After a stratospheric run in 2017, the ICO market emerged with billions in funding for new projects. But the space was fraught with problems for those participating in it. From legitimate projects that failed to achieve the desired network effects to scams that swindled investors from millions of dollars; from corrupt advisors to new ventures, the ICO ecosystem gave birth to a slew of new organizations and issues to be fixed. Regardless of these problems, it garnered enough attention from investors worldwide wishing to participate in a nascent industry that attracted billions of dollars.
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So far in 2018, the ICO ecosystem has begun to shift driven by exogenous forces like regulation and government impositions. Endogenous efforts from the crypto community, and demand from institutional and traditional investors, have started pushing the space towards maturity. This endogenous push will create a fairer space with better investment opportunities for those involved in it. Exogenous forces might only serve to stifle it.
An entire series of articles could be dedicated to government legislation and regulation around the world. From the SEC in the US to Korean and Japanese regulators and recent FinTech laws in Mexico, governments around the globe are scrambling to figure out how to adequately regulate, tax, and govern the crypto markets. The ICO ecosystem is experiencing stricter KYC processes, pressure for AML measures, and anti-scam and pyramid scheme regulation. These in turn put pressure on ICOs to be better and select better investors but may make it more difficult for the average person to participate.
Change from within
Exogenous forces do not understand the space very well, which is why governmental efforts can stifle it. The crypto community itself knows the space better and it is well-suited to introduce its own governance mechanisms and platforms that can help the ICO industry refine itself. Many organizations and advisors have popped up to try to provide additional transparency to ICOs and prevent scams. Recently there has even been whistleblowing, shining a light on corrupt advising and benchmarking. There are efforts to provide a framework for self-governance for ICOs. There are legitimate ICOs, funds, and agencies that have begun to streamline KYC processes and ensure compliance with regulations. As such, the ICO ecosystem has begun to see more transparency, and a push for ICO projects that have true utility tokens rather than scams or mechanisms to circumvent traditional vehicles for funding startups.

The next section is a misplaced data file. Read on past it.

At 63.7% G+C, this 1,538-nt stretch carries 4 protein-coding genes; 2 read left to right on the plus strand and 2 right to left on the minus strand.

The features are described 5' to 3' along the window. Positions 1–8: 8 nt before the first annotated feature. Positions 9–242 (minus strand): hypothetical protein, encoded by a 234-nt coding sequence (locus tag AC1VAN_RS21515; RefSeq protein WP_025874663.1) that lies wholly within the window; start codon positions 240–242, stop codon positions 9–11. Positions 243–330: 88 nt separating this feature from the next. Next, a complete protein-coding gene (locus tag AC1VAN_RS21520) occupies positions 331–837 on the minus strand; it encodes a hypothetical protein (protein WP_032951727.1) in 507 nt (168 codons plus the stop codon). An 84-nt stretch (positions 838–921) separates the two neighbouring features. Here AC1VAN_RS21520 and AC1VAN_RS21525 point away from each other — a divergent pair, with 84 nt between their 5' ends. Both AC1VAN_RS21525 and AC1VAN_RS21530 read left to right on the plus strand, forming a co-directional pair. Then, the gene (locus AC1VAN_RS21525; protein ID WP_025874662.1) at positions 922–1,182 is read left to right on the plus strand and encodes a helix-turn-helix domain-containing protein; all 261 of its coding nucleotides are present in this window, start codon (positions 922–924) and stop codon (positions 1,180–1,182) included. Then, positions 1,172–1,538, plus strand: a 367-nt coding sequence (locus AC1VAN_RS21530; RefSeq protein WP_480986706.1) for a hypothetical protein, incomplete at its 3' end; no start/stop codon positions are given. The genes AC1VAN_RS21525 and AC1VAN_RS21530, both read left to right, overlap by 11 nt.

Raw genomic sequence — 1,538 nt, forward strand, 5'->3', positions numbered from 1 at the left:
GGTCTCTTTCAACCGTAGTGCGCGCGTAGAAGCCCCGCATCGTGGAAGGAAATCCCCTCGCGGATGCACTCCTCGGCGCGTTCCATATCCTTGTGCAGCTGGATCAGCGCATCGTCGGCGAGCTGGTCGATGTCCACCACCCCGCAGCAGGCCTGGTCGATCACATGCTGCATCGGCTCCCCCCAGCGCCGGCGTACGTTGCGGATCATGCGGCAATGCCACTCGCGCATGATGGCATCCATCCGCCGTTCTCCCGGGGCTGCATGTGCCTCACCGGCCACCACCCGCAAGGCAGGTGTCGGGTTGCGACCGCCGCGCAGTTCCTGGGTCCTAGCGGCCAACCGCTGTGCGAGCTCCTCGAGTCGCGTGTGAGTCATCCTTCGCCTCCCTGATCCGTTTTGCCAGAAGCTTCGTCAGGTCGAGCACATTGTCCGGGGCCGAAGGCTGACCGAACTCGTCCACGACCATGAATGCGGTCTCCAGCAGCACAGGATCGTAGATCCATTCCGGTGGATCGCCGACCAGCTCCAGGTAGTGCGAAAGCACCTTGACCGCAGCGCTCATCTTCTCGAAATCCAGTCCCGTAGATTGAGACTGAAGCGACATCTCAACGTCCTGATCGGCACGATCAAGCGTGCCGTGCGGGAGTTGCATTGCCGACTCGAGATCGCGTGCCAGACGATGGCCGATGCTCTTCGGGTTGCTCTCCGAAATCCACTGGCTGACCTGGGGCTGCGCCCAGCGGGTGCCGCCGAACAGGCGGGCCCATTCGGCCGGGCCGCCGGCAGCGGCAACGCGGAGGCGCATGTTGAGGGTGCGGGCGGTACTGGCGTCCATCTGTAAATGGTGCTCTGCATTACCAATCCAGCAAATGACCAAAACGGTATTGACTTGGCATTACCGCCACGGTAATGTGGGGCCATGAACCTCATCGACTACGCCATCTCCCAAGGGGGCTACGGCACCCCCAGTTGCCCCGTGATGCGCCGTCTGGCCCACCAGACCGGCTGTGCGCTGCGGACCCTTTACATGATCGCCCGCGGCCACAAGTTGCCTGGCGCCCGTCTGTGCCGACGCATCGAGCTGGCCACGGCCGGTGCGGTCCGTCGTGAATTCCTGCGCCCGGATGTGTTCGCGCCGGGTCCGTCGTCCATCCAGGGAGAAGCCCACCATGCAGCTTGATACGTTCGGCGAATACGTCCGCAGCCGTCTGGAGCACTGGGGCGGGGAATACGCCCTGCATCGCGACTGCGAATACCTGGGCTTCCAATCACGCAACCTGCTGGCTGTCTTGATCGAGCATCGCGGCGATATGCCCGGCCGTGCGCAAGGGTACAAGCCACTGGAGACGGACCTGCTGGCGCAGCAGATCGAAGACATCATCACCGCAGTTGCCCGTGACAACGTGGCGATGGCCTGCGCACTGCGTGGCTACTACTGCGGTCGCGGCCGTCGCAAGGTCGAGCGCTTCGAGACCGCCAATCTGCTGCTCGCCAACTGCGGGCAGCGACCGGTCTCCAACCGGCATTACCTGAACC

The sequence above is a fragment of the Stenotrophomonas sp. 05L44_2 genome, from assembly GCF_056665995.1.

The third and perhaps strongest force changing the way ICOs work is the influx of institutional investors. Crypto funds rose from 58 at the end of 2017 to 225 at midpoint of 2018. Notable names like Soros and Rockefeller have entered the market (through their venture capital funds), and even Wall Street has signaled its intent to participate in crypto markets. As traditional asset management funds enter the market, they demand the type of information and transparency they are accustomed to in traditional markets.
These forces intersect, planting the seed for the emergence of projects that seek to respond to these shifts. This year has seen ICOs that streamline KYC processes, the aforementioned whistleblowers on corrupt advising, and growth in the amount and type of ICO benchmarking and listings (despite the noted corruption in some of them). This year will also see the creation of the first token aftermarket which seeks to respond the 3 forces together. This project is called Vertex. It will feature a single KYC process granting its users access to pre-selected ICOs, transparent information and advising based on crypto and traditional investment metrics. Vertex’s incentives will align with the interests of the users, ICO projects and investors that participate in the aftermarket.
As the shortcomings of the nascent ICO market are slowly addressed, we expect to see an ICO ecosystem that seeks to be inclusive and transparent. This change will most likely come from within the ICO industry. So far during 2018, we have seen these endogenous forces gathering to offer better information and more serious projects.
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